The Brothers Karamazov
More on the Epilogue
by Dennis Abrams
For all of Dostoevsky’s strengths as a novelist, I’m still not sure that he’s able to portray a fully convincing female characters, at least among his heroines. Is Katerina Ivanovna believable, or even, to the degree that his male characters are, understandable? I’ll grant that his supporting female characters, like Madame Khokhlakov or even Ilyusha’s mother in Karamazov are memorable, as, let’s say, the pawnbroker in C&P, or Stavrogin’s mother in Demons, but it seems that his heroines; Sofya, Nastasya Filippovna and Aglaya Epanchin, Lizaveta Nikolaevna, and Katerina Ivanovna and Grushenka and Lise, fall into one of three categories: they’re either punishing themselves, punishing others, or doing both at the same time. Thoughts?
From Joseph Frank:
“The jury retires, and while the courtroom waits for its decision, the narrator sets down snatches of conversation among the public. Everyone, it seems, was convinced of an acquittal despite the weight of the evidence. Many believed he would get off because, as one official said, ‘suppose he did murder him — there are fathers and there are fathers!” These choral voices seem to justify Ippolit Kirillovich’s opening statement that murder is now taken as a matter of course in Russia. Like the public, Fetyukovich was now convinced that he had won the case, but after an hour’s deliberation the jury returned to find Dimitry guilty on all counts and, even worse, made no recommendation for mercy. During the indescribable hubbub in the courtroom, the narrator recalls one exclamation: ‘Well, our peasants have stood firm!’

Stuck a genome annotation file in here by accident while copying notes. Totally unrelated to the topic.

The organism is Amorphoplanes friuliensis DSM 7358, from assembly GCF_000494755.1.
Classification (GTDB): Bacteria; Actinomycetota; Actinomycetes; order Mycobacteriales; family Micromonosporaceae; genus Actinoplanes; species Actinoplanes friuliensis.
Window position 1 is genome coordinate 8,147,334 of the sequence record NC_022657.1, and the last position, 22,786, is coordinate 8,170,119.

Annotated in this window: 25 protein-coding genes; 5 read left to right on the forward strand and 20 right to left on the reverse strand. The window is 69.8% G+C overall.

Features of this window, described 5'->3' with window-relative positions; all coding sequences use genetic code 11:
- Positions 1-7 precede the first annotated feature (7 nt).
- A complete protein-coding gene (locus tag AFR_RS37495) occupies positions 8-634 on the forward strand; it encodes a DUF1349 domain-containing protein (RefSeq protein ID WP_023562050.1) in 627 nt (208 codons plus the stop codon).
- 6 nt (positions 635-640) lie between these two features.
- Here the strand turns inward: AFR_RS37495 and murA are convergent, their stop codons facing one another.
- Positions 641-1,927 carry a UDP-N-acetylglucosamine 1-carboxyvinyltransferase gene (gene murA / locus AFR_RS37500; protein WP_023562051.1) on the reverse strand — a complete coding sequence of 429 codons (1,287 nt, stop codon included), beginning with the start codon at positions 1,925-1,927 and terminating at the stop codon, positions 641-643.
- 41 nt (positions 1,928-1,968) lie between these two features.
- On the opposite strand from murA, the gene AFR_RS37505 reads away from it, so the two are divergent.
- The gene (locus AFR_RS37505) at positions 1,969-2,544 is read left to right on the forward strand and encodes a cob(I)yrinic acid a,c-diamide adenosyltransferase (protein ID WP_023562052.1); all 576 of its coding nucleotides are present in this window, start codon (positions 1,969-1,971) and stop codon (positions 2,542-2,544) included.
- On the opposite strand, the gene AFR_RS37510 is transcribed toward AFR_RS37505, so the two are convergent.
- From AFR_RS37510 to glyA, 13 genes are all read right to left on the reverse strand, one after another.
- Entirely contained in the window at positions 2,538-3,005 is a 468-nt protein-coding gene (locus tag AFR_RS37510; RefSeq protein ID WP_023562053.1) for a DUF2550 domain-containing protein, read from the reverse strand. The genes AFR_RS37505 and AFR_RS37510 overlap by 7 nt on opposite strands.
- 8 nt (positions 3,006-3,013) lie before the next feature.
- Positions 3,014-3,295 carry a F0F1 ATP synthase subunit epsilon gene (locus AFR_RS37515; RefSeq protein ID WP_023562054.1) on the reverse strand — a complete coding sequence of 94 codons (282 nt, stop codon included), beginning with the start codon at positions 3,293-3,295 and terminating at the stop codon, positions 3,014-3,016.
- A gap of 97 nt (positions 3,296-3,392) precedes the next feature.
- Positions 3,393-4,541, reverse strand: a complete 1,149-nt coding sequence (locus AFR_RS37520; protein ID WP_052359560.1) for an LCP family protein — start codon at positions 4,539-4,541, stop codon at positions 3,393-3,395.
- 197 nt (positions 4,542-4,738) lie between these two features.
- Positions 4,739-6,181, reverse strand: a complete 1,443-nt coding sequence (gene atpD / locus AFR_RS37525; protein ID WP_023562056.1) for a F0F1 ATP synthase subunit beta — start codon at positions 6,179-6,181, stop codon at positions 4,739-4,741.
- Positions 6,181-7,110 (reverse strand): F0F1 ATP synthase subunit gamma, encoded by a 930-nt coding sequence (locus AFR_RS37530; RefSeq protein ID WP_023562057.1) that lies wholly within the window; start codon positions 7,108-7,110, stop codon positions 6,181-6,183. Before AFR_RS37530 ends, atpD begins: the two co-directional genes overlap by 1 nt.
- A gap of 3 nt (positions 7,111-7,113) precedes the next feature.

The culmination of this central plot action thus creates a mixed impression — one both negative and positive. An obvious ‘miscarriage of justice’ (the title of Book 12) has occurred on the highest level, though Dimitry has inwardly accepted the justice of suffering for his parricidal impulses. but, ‘the peasants have stood firm’ against justifying the murder of a father for any reason, thus upholding the ‘mystic’ sanctity of the moral religious law that Dimitry had violated in thought if not in deed.